Making the case for the return
A few months ago, remote working in the asset management world was a relative scarcity.
Today, senior leaders at fund firms are considering how they make the case for the return to the office. Many teams have adapted well to new methods of working and see the benefits of continuing as they are now.
Whilst those working for investment businesses may yearn for social interaction and seeing their colleagues in person again, many are nervous about returning to the office. Some are concerned about the health implications, others that the benefits they perceive as having gained from remote working in the pandemic may be lost.
It’s a complex and controversial issue, and puts staff well-being, company culture and resilience at the heart of many board-level conversations.
The decisions that boards make now will have long-lasting implications on their businesses. The impact on culture, talent retention and corporate performance will change companies forever. Overstep the mark when trying to persuade people of the merits of returning to the office and you run the risk of damaging morale and any sense of loyalty amongst your teams.
Too laissez-faire an approach, and the damage could be as strong, as culture dissipates, staff become disconnected from each other and the business become less cohesive.
This, therefore, points to the likelihood of a hybrid approach being adopted by many where colleagues are encouraged to work in the office when they need to and have greater flexibility (relative to before coronavirus) to work from home and video call into meetings.
Whilst this may seem a viable compromise it is also fraught with its own risk. Particularly in asset management, some roles are simply thought of as easier to run and oversee when everyone connected is in the office together, and to do so keeps these key functions in the realm of the ‘known knowns’. Given the importance of cybersecurity, for those working in particularly sensitive areas, keeping everyone in the offices where systems have been proven over time and people are used to functioning in close contact, this seems logical.
But for those roles where there can naturally be greater freedom – particularly those which fall under the broader marketing role – business development/distribution and marketing communications, then can you have the same rules apply to them? Or do you have different approaches for different levels of functionality?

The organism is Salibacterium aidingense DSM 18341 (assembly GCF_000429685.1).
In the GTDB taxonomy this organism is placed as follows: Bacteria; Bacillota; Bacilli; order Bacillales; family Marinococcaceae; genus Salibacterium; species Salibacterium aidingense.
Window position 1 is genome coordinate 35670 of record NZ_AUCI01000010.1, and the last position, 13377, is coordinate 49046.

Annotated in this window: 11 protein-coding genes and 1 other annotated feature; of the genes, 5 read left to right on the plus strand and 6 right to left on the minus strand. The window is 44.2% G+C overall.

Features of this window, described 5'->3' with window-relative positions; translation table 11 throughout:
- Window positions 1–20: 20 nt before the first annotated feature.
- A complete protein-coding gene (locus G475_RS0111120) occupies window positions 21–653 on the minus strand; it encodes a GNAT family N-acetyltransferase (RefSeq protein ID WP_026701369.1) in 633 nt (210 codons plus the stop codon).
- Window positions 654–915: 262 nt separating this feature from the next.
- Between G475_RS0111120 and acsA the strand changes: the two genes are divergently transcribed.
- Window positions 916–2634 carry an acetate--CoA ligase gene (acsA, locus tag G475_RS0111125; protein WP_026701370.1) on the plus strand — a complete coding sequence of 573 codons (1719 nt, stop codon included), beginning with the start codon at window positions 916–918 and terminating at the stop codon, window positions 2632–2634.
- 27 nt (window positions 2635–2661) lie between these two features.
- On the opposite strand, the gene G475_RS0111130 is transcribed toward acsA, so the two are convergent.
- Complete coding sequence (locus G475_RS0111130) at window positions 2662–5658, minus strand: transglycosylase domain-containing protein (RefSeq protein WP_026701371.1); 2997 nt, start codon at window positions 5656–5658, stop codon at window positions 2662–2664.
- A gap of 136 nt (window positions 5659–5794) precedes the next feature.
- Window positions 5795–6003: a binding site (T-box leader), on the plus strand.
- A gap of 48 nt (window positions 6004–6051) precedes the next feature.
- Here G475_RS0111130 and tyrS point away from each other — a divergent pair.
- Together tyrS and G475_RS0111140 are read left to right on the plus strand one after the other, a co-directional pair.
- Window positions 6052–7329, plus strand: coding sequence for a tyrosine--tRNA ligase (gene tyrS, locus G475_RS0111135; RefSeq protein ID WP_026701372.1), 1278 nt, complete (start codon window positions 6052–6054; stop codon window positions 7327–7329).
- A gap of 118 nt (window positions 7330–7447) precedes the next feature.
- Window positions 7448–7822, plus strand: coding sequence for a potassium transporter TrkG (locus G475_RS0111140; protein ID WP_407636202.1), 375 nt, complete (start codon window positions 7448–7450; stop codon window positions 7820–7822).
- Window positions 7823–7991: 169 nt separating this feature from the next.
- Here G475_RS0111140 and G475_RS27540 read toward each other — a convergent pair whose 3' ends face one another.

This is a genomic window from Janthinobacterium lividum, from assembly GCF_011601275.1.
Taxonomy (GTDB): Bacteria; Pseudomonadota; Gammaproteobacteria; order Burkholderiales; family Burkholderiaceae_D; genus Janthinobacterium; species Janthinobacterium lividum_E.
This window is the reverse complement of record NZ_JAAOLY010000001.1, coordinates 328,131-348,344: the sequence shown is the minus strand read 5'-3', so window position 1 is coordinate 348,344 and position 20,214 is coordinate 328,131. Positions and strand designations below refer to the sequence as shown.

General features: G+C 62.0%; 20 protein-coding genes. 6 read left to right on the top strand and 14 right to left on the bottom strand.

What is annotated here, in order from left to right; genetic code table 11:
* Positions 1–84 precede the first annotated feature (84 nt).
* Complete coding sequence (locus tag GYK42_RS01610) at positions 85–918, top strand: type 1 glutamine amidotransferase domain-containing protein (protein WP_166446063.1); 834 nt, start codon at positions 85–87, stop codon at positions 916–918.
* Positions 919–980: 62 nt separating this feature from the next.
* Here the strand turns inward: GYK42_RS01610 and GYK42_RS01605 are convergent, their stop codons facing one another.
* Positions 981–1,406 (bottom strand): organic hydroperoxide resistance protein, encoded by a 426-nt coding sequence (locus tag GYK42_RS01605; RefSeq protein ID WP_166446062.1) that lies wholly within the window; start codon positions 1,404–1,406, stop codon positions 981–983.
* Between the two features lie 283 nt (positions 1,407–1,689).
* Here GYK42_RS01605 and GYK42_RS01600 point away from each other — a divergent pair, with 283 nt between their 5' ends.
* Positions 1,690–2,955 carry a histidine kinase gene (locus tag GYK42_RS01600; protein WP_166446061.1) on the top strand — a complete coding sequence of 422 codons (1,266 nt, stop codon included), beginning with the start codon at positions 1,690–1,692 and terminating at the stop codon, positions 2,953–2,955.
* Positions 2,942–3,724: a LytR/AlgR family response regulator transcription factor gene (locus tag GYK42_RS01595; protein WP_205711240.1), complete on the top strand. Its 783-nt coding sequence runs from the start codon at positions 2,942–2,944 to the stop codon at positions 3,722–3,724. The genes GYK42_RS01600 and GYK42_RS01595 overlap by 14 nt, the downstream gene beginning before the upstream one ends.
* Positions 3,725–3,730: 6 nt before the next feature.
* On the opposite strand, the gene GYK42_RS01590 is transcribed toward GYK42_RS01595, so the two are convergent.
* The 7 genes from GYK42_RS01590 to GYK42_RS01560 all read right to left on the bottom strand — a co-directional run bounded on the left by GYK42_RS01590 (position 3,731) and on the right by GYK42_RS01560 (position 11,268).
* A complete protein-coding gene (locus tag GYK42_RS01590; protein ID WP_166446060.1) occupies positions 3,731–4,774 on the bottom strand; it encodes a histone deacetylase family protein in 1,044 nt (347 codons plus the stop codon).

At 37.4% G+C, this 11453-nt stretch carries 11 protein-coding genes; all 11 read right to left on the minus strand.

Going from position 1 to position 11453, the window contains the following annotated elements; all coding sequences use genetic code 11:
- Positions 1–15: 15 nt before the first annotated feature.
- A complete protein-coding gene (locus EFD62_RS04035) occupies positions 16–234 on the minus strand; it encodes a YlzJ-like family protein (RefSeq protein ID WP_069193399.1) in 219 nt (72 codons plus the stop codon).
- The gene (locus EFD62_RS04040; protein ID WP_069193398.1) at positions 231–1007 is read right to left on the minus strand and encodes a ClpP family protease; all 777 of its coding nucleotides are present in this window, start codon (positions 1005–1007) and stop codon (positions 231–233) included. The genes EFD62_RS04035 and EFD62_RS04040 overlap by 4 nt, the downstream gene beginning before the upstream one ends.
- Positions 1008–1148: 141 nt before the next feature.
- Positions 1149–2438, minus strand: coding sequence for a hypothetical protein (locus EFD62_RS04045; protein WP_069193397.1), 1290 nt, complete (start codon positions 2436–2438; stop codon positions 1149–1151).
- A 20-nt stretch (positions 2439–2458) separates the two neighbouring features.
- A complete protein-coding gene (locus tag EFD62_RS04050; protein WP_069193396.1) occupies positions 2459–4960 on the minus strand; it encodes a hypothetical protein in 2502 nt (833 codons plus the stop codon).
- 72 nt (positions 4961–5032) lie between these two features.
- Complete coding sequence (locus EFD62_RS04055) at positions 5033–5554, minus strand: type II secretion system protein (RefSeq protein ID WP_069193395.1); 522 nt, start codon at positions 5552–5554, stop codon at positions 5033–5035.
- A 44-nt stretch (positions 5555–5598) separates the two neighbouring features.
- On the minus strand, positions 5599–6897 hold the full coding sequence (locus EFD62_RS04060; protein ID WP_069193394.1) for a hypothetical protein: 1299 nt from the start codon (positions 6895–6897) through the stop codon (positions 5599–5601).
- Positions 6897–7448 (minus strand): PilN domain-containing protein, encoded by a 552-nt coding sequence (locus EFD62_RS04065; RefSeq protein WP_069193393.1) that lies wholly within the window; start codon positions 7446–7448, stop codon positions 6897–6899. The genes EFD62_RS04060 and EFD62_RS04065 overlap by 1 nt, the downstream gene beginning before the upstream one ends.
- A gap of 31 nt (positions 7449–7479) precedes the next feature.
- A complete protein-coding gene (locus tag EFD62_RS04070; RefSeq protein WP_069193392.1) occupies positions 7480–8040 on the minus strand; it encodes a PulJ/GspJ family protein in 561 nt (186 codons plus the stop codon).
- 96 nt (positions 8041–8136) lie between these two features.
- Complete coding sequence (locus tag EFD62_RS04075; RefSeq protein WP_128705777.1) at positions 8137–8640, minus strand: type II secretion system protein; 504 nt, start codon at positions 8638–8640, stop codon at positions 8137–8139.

The challenge facing the asset management C-suite today is that what may feel like the best and simplest solution is to get everyone back to the office and treat everyone largely the same. Changing working practices across the whole business or just large parts of it will doubtless have cultural and commercial consequences that are difficult to second guess. But that does not mean that it’s the best solution.
First, companies need to flex to their clients’ changing demands and needs. The evidence thus far is that retail, wholesale and institutional investors all see the benefit of more digital communication. It has an immediacy which is hard to replace when large groups of people on both sides must match their schedules to make a face to face visit practical. It would be a mistake to simply assume that all clients will happily revert to the prior way of operating.
Second, and to paraphrase Rahm Emanuel, never let a good crisis go to waste. This pandemic has advanced the digitisation of the asset management industry in a way that had previously seemed unlikely. This is a great opportunity.
By utilising greater flexible working and increased digitisation, asset management not only has the opportunity to enhance how it delivers to clients, but also the ramifications on the workforce – in particular the industry’s attractiveness to a more diverse, tech-savvy employee base – will set it up better in the long-term.
That must be a key factor in decisions made today.
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